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How to Plant, Grow, and Care for Monstera Albo

Monstera Albo Leaf

Monstera Albo is a subspecies of the popular monstera deliciosa. With its white variegation and long striped stems, this plant has become one of the hottest varieties for plant enthusiasts.

It is no wonder why this plant is on everyone’s most wanted list, but before you make the decision to buy one of these plants, take time to understand and learn what you need to know about caring for your monstera albo. 

In this article, we’ll cover all you need to know about the monstera albo, from growing conditions to propagation, from its variegation to troubleshooting common problems.

Botanical Name: Monstera Deliciosa ‘Albo Variegata’ 

Common Name: Monstera albo, variegated monster, Swiss Cheese Plant, Windowleaf 

Family: Araceae 

Plant Type: Perennial 

Hardiness Zones: 9-11 USDA

Sun Exposure: Partial

Soil Type: Moist but well-draining

Soil pH: Acidic, Neutral

Height: 10 ft. tall, 3 ft. wide (indoors) 30 ft. tall, 5 ft. wide (outdoors) 

Bloom Time: Spring, summer

Flower Color: Green and cream

Native Area: Central America

Monstera Albo

Photo Credit: Dreamstime.

What is a Monstera Albo?

The variegated monstera albo is an elusive and rare plant that many plant lovers collect, adore, and use as an ornamental plant. This tropical plant is native to South and Central America and is recognized by its heart-shaped, variegated leaves.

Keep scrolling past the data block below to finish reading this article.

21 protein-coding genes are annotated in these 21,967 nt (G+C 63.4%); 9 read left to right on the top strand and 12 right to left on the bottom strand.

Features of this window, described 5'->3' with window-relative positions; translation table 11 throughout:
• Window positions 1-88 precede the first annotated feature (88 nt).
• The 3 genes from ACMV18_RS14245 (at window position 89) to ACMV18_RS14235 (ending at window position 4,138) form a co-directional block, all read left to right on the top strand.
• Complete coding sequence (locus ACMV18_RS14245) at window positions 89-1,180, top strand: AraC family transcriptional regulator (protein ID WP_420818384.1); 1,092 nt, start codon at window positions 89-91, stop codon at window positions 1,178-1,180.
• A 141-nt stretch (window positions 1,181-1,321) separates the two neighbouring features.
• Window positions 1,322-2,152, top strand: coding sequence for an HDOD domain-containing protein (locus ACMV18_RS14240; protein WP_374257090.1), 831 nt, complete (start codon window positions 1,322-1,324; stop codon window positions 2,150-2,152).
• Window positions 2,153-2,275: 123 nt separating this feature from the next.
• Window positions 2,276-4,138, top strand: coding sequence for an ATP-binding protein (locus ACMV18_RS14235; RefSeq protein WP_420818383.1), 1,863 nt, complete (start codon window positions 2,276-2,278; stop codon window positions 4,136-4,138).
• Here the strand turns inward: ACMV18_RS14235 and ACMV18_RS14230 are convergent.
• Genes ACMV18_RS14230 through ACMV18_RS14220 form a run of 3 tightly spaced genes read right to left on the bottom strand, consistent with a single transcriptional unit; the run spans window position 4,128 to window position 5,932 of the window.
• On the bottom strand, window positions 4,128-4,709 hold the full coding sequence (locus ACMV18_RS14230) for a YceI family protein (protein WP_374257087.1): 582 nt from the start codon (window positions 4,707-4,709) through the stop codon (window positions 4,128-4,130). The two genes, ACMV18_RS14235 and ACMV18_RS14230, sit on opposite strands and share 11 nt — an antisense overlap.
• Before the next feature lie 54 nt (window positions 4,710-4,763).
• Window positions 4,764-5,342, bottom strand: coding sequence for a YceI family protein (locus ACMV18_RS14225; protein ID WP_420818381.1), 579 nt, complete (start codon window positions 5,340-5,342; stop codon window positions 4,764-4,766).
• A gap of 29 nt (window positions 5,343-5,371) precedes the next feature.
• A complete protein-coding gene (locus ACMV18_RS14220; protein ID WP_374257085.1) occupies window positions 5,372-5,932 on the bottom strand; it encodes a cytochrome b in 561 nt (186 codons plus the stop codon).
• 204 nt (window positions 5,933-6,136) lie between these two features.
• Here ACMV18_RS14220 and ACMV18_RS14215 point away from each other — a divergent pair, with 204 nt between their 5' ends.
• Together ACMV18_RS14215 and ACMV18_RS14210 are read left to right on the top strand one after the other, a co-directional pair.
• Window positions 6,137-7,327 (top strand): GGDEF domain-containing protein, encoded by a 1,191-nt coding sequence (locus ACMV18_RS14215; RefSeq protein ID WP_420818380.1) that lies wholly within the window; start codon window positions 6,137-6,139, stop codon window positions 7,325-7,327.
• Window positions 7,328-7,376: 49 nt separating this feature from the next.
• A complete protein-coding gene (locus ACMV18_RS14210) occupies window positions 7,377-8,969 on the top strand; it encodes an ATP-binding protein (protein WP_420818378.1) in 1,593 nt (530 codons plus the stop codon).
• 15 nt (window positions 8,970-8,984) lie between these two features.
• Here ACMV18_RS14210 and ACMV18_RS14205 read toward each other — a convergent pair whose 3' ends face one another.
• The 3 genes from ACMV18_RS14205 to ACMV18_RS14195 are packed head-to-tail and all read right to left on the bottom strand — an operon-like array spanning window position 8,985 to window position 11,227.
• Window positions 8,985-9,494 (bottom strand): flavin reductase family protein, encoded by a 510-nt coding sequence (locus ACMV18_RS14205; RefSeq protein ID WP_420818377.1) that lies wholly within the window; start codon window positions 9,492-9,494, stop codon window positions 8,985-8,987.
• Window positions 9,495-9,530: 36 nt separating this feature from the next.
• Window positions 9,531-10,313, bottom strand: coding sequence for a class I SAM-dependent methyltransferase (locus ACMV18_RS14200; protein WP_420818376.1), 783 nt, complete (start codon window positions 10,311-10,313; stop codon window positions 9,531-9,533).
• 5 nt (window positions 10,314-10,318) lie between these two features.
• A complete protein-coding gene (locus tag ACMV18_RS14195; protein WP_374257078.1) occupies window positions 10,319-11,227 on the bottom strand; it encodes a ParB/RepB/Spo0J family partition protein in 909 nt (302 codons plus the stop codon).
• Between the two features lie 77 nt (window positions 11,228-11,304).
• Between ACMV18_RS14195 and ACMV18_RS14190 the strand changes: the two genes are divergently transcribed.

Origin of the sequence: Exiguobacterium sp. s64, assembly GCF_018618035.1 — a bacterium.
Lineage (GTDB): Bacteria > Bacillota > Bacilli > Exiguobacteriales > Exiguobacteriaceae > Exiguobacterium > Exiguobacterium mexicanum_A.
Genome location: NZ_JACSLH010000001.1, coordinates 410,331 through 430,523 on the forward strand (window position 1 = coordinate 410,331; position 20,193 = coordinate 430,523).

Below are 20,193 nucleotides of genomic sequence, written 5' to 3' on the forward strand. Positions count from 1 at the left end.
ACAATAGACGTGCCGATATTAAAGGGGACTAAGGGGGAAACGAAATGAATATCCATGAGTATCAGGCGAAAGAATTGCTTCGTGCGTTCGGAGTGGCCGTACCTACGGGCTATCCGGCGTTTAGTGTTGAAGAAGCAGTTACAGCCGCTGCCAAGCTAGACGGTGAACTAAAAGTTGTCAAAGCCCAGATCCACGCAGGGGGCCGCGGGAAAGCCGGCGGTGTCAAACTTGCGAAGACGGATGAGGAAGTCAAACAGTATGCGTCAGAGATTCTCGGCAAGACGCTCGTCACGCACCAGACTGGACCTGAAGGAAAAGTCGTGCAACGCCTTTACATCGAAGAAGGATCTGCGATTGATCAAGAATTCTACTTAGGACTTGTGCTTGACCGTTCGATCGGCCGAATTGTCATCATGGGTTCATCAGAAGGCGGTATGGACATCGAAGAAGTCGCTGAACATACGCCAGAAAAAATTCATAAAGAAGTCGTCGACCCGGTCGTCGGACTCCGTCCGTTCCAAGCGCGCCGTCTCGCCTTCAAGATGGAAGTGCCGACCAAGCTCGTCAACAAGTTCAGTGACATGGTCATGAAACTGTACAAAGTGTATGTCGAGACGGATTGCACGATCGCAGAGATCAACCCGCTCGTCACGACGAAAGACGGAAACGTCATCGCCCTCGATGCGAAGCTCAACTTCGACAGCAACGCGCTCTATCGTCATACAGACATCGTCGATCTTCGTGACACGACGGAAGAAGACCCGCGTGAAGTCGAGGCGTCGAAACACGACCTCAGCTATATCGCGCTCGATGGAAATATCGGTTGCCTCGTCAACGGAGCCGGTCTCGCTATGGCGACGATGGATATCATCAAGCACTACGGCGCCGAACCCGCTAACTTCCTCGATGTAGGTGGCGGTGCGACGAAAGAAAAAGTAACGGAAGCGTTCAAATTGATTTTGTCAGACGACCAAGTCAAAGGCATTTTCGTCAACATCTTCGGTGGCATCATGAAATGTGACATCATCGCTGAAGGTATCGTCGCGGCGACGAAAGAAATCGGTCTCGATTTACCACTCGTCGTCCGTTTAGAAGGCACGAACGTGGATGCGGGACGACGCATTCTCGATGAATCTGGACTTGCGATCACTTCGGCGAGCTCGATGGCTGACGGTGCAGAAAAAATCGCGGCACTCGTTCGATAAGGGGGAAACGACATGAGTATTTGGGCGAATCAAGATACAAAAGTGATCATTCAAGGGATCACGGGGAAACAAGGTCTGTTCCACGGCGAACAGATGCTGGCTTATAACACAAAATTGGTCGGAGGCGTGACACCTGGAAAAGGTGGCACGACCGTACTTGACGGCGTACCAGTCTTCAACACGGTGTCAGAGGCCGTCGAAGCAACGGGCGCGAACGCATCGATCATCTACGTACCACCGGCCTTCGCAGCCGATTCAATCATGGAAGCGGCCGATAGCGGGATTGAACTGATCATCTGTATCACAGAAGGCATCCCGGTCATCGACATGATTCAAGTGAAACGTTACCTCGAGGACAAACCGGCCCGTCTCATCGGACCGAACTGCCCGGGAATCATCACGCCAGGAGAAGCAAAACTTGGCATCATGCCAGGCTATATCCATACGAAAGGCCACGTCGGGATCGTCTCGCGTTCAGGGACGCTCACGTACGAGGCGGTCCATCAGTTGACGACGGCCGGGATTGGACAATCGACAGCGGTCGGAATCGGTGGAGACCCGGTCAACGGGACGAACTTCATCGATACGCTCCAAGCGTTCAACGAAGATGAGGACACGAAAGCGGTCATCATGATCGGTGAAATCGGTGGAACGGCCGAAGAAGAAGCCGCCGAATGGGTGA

Unlike most monsteras, such as the monstera adansonii, this plant has large white (or cream) splashes naturally occur on its split leaves. These patches do not contain chlorophyll as typical green leaves because they do not undergo photosynthesis. Although this plant’s leaves do not undergo photosynthesis, they should not be hindered from getting tons of sunlight and love.

This plant’s sections contain mutated cells and do not allow the plant to absorb sunlight as the green parts of the plant do. This variegated monstera plant is different from the Monstera Thai Constellation (which is lab-created) because the Monstera Thai Constellation has a stable variegation, meaning it will always grow with variegation on all its leaves. 

Monstera Albo House Plant

Photo Credit: Dreamstime.

Monstera Albo Care

Caring for this tropical plant can be somewhat tricky. This is because they need lots of care and attention. 

This plant’s care involves sufficient watering, light, and a humid environment. 

Below, you will find practical tips that will help you care for your monstera plant.


To keep this plant’s variegation plentiful and bright, provide it with lots of bright indirect light. 

Six to seven hours of filtered light is recommended for this plant. 

Keeping monstera plants out of harsh direct sunlight is essential as their variegated white leaves are extra sensitive to sunburn.